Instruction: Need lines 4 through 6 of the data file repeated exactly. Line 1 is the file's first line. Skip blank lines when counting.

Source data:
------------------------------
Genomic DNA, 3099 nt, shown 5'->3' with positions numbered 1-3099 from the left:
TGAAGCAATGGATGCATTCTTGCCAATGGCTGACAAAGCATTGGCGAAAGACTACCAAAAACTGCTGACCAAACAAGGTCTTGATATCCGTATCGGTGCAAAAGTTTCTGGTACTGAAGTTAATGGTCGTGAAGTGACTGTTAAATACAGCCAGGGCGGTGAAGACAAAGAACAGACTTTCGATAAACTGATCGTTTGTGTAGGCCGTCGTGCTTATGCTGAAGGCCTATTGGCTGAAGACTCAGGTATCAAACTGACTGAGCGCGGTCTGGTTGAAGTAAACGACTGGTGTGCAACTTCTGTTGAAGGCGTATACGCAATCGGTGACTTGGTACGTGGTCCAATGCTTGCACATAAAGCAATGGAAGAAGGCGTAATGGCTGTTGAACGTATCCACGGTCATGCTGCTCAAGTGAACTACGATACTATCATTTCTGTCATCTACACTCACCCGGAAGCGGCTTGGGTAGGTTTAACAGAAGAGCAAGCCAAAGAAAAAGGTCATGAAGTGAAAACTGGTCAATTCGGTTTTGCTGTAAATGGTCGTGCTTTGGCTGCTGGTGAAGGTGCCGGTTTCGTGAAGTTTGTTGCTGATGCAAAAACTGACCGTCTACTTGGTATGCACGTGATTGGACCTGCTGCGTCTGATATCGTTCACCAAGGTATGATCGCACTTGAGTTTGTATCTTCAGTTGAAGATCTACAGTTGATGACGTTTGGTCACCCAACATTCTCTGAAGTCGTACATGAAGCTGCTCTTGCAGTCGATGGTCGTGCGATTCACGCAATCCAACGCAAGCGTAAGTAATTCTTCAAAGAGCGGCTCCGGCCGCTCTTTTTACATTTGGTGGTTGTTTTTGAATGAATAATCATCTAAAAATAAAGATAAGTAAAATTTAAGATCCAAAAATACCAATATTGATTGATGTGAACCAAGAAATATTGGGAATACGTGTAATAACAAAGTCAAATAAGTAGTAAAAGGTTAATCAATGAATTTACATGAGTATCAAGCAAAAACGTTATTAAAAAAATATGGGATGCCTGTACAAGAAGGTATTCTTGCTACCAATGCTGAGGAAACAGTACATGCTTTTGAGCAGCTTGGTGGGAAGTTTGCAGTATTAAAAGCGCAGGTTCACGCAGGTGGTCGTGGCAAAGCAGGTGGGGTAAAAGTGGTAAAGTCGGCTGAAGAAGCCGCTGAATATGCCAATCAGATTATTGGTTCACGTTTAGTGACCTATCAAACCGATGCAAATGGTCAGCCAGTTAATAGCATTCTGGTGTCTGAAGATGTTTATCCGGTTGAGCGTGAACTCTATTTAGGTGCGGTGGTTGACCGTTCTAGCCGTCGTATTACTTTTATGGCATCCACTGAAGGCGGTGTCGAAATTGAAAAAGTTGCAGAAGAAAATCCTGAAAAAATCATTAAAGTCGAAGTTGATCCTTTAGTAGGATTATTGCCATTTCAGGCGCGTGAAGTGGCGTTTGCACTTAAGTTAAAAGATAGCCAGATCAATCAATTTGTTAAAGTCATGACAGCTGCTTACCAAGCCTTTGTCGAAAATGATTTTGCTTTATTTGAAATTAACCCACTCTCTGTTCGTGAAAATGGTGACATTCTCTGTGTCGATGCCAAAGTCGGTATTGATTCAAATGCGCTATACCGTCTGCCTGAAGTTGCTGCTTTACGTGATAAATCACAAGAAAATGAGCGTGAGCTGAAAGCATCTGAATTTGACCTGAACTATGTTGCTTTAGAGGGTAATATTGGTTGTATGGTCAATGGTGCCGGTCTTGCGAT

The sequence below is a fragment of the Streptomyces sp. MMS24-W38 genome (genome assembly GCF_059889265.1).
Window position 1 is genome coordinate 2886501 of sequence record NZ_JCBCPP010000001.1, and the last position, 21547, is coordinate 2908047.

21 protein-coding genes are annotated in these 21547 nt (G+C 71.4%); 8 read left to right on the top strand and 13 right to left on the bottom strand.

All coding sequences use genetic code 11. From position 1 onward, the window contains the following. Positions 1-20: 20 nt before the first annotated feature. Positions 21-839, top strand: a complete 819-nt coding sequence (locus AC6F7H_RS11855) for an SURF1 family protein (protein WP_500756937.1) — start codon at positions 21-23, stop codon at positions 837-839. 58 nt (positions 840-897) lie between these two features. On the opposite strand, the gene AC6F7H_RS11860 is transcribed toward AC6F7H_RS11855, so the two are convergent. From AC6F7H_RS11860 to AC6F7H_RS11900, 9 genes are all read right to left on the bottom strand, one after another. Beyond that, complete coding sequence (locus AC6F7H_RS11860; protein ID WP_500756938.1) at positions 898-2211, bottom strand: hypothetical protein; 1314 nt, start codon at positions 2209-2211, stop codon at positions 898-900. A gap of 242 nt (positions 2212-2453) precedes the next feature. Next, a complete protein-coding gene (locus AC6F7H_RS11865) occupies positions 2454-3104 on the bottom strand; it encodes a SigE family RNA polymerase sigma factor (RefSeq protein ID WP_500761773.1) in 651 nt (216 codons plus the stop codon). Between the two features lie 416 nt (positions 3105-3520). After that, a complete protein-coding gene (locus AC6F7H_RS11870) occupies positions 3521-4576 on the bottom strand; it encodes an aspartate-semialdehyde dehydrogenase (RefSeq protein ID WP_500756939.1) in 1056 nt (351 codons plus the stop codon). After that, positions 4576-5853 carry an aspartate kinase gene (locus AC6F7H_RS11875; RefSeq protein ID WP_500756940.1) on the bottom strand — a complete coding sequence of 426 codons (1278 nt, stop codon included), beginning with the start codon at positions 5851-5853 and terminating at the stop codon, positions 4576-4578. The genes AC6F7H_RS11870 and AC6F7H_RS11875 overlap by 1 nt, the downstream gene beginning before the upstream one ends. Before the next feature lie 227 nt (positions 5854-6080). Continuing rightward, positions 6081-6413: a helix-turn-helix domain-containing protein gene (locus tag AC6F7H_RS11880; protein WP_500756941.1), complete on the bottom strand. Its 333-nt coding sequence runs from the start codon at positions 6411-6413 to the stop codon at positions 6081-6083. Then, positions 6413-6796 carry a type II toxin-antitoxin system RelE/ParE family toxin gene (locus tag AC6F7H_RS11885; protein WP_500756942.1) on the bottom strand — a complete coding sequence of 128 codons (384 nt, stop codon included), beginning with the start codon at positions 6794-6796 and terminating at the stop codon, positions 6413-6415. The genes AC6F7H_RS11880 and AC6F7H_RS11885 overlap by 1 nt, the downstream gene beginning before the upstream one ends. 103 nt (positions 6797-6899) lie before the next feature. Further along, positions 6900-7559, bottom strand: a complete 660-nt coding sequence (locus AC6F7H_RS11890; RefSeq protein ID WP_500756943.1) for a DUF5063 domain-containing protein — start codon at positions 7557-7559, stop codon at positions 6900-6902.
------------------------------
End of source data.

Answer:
Window position 1 is genome coordinate 2886501 of sequence record NZ_JCBCPP010000001.1, and the last position, 21547, is coordinate 2908047.

21 protein-coding genes are annotated in these 21547 nt (G+C 71.4%); 8 read left to right on the top strand and 13 right to left on the bottom strand.

All coding sequences use genetic code 11. From position 1 onward, the window contains the following. Positions 1-20: 20 nt before the first annotated feature. Positions 21-839, top strand: a complete 819-nt coding sequence (locus AC6F7H_RS11855) for an SURF1 family protein (protein WP_500756937.1) — start codon at positions 21-23, stop codon at positions 837-839. 58 nt (positions 840-897) lie between these two features. On the opposite strand, the gene AC6F7H_RS11860 is transcribed toward AC6F7H_RS11855, so the two are convergent. From AC6F7H_RS11860 to AC6F7H_RS11900, 9 genes are all read right to left on the bottom strand, one after another. Beyond that, complete coding sequence (locus AC6F7H_RS11860; protein ID WP_500756938.1) at positions 898-2211, bottom strand: hypothetical protein; 1314 nt, start codon at positions 2209-2211, stop codon at positions 898-900. A gap of 242 nt (positions 2212-2453) precedes the next feature. Next, a complete protein-coding gene (locus AC6F7H_RS11865) occupies positions 2454-3104 on the bottom strand; it encodes a SigE family RNA polymerase sigma factor (RefSeq protein ID WP_500761773.1) in 651 nt (216 codons plus the stop codon). Between the two features lie 416 nt (positions 3105-3520). After that, a complete protein-coding gene (locus AC6F7H_RS11870) occupies positions 3521-4576 on the bottom strand; it encodes an aspartate-semialdehyde dehydrogenase (RefSeq protein ID WP_500756939.1) in 1056 nt (351 codons plus the stop codon). After that, positions 4576-5853 carry an aspartate kinase gene (locus AC6F7H_RS11875; RefSeq protein ID WP_500756940.1) on the bottom strand — a complete coding sequence of 426 codons (1278 nt, stop codon included), beginning with the start codon at positions 5851-5853 and terminating at the stop codon, positions 4576-4578. The genes AC6F7H_RS11870 and AC6F7H_RS11875 overlap by 1 nt, the downstream gene beginning before the upstream one ends. Before the next feature lie 227 nt (positions 5854-6080). Continuing rightward, positions 6081-6413: a helix-turn-helix domain-containing protein gene (locus tag AC6F7H_RS11880; protein WP_500756941.1), complete on the bottom strand. Its 333-nt coding sequence runs from the start codon at positions 6411-6413 to the stop codon at positions 6081-6083. Then, positions 6413-6796 carry a type II toxin-antitoxin system RelE/ParE family toxin gene (locus tag AC6F7H_RS11885; protein WP_500756942.1) on the bottom strand — a complete coding sequence of 128 codons (384 nt, stop codon included), beginning with the start codon at positions 6794-6796 and terminating at the stop codon, positions 6413-6415. The genes AC6F7H_RS11880 and AC6F7H_RS11885 overlap by 1 nt, the downstream gene beginning before the upstream one ends. 103 nt (positions 6797-6899) lie before the next feature. Further along, positions 6900-7559, bottom strand: a complete 660-nt coding sequence (locus AC6F7H_RS11890; RefSeq protein ID WP_500756943.1) for a DUF5063 domain-containing protein — start codon at positions 7557-7559, stop codon at positions 6900-6902.